The current business paradigm isn’t about digital – it’s about connection.
Also called the ‘relationship economy’, the ‘experience economy’ and even, by Rolf Jensen, the ‘dream society’, the connection economy should place human interaction at the heart of every business. Success is measured by the ability to create and connect. It is, as Dean van Leeuwen says, “the ability to form meaningful, emotional connections and relationships…and will have as far reaching an impact as the industrial revolution had 200 years ago.”
Seth Godin believes the connection economy is built on the three pillars of co-ordination, trust and permission: co-ordination creates value by bringing people together, trust establishes grounds for a relationship, and permission is to do something as simple as talk to people who will listen. Flowing around these pillars is the exchange of ideas and the premise that ‘All of us are smarter than any of us’.
Underpinning it all are two human traits: generosity and art – because “no one wants to connect to a selfish person who will always take, and art because it is the human act of choosing to connect, choosing to do something for the first time that might not work. When we touch someone generously, we are making art.”
* Warning: Threat of Godinitis *
You should know in advance that this article will be dripping with love for Seth Godin, perhaps the most prominent and persuasive proponent of, as he calls it, the ‘revolution’. He has written extensively about communication, business and human behaviour, most recently in ‘The Icarus Effect’ , which we will reference here. If you are not familiar with Seth – hell, even if you are – watch him speak here.
By the end, you will want a pair of yellow glasses.
Shutting the Factory Gates
The old economic paradigm was built on physical labour and factory processes, which are finite and dehumanising. We have reached the point where we can’t build things any faster or cheaper and where the labour required is non-scaleable. As Seth says, “Just because you are winning a game, it doesn’t mean it’s a good game.”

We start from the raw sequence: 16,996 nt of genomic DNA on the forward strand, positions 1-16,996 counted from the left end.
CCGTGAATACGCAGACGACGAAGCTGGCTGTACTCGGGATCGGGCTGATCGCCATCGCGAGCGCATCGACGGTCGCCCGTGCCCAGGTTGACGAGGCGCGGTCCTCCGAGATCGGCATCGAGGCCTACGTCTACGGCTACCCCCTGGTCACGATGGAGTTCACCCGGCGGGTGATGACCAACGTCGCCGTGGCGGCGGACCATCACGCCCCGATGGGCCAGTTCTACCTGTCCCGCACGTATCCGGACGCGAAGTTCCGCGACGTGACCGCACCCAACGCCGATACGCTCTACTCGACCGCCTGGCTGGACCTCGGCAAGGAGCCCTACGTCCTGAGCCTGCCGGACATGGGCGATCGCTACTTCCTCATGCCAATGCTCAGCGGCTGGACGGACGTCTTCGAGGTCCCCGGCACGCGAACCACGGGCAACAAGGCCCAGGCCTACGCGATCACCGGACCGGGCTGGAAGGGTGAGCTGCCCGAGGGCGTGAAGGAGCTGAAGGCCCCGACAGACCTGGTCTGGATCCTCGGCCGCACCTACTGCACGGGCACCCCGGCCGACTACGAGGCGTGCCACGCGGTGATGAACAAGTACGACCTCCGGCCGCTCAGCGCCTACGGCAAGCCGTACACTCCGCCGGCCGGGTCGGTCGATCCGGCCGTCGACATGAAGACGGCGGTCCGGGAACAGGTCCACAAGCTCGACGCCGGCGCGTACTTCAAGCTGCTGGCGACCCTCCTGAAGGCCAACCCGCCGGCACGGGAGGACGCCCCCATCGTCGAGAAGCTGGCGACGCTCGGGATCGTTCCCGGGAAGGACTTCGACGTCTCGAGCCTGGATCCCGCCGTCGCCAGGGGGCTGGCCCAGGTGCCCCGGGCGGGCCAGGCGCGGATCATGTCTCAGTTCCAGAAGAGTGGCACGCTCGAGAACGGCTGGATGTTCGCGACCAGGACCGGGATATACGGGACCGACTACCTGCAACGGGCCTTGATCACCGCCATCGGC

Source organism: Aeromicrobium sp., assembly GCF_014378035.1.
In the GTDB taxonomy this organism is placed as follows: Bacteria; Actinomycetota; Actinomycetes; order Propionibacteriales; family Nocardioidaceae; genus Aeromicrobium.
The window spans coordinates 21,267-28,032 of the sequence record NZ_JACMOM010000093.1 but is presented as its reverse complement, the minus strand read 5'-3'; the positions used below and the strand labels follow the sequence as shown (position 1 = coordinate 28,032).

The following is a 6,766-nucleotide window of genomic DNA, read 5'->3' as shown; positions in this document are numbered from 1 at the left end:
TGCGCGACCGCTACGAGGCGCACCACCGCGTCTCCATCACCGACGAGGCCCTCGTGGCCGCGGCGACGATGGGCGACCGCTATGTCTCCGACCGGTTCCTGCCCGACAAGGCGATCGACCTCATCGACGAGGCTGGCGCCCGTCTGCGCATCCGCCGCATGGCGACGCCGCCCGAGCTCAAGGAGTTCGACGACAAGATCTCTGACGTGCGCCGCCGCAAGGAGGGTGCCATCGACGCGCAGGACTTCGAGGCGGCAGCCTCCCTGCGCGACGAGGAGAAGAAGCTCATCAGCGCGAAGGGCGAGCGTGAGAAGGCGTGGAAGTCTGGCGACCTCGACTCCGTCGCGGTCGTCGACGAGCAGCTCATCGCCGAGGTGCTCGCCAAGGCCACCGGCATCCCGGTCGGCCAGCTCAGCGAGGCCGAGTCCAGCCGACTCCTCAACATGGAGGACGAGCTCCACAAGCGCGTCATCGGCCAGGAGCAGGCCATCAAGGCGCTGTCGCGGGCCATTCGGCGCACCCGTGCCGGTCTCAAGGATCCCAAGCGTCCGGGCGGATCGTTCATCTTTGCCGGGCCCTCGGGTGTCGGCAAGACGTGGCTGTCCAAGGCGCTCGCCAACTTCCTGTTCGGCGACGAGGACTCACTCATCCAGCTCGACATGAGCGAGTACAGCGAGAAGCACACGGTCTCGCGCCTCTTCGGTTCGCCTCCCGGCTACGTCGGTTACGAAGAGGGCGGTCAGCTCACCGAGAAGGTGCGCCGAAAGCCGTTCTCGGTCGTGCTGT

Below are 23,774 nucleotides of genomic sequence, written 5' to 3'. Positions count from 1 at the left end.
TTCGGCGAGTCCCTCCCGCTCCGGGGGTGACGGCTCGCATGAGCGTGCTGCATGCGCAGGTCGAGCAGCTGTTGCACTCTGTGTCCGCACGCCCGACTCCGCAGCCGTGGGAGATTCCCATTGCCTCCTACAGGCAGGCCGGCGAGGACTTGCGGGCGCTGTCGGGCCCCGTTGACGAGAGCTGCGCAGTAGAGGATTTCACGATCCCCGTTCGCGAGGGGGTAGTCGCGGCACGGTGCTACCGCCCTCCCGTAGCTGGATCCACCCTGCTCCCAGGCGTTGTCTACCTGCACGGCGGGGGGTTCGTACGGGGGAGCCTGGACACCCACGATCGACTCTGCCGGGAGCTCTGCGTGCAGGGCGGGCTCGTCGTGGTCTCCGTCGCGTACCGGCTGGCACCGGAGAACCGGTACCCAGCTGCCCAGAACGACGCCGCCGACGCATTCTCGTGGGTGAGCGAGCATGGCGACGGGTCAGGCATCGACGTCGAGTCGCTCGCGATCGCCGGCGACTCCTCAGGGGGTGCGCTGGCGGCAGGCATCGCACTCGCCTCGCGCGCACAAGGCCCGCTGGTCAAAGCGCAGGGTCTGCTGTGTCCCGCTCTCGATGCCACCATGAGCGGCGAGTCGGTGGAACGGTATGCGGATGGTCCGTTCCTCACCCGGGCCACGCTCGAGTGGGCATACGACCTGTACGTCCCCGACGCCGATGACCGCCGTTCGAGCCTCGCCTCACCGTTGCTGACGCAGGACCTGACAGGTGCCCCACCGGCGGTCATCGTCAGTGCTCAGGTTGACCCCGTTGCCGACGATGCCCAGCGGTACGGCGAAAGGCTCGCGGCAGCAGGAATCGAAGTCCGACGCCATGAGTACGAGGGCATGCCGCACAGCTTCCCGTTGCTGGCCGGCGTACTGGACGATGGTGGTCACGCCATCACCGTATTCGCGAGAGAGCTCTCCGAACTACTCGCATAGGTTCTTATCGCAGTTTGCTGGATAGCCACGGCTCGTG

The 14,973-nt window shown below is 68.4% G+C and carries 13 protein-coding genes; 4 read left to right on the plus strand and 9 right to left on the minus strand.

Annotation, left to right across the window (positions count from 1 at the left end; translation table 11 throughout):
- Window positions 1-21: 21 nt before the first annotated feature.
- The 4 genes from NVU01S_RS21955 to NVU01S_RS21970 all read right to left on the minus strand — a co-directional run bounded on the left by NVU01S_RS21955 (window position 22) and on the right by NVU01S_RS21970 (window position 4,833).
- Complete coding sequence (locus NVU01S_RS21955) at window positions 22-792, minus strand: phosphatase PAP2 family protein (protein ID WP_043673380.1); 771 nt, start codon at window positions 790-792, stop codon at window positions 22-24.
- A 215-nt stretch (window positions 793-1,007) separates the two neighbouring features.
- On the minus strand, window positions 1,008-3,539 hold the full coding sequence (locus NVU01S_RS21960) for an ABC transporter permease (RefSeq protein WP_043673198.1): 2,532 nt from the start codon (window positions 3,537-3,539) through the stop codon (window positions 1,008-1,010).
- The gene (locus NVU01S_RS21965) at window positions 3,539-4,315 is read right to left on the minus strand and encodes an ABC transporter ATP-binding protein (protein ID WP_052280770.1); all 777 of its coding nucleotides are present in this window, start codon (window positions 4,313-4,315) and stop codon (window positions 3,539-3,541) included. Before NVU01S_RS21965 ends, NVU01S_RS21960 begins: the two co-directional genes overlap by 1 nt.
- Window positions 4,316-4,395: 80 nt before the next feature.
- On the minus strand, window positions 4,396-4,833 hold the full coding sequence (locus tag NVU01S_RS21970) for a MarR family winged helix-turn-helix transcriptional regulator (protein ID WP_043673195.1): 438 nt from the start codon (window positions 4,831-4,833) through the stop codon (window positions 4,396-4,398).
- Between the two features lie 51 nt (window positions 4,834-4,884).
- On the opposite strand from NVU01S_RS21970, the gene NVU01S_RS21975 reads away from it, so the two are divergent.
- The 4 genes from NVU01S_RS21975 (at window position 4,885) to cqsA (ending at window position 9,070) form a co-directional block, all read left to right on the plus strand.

The connection economy requires emotional labour. This is abundant; it scales; it is rooted in humanity. More importantly, it is genuine – the antidote to consumer cynicism and saturation. “We have branded ourselves to death”, Godin warns. “You can’t build an important new brand, new company, new non-profit, the old way.”
What matters now? Trust, permission, remarkability, leadership, storytelling, humanity, connection, compassion and humility.
ROI to ROR
Ted Rubin is a great example of how to get ahead in the connection economy. He coined the term ‘Return on Relationships’, a human-centred alternative to ROI. In a compelling conversation with fellow marketer Randy Bowden, he says: “ROI is about dollars and cents; ROR is about sharing, building relationships, and the value accrued (both perceived and real) by building and sharing relationships with the people you do business with. We have forgotten how to relate to people; this is now sharply in focus through digital, social, and the new wave of human-centred marketing.”
Ted’s concern about the connection-obstacles within companies is echoed by our experience of working with companies, where often talking about relationships is alien and uncomfortable – to start with. But we know it works; your relationships have to be at the heart of every strategy, particularly digital.
Where Does Connection Take Place?
Everywhere! As Godin urges, “your job is to find the right tribe, connect and create a culture of being that tribe. There are disconnected people out there in business who are waiting for you to show up.”
In their ROR conversation, Randy Bowden asks Rubin: ‘How does a person determine where those people are? Should you target those places or should you be in all places?”
Ted replies: “It’s a question of bandwith, time and budget, but a big business would be crazy to overlook any of them. Why would you not have the team taking advantage of every platform out there?”
Twitter is the obvious one, but the expert relationship-builders head for LinkedIn – or, as Drake Baer calls it, “a tentacled rolodex, a kraken of a network that is unquestionably powerful; should you learn to harness it … you will become a superconnector”. Drake cites the Alexandra Samuel ‘Favour Test’ of whether to connect with someone: ‘Would you do a favor for this person, or ask a favor of them? If so, make the connection. If not, take a pass.’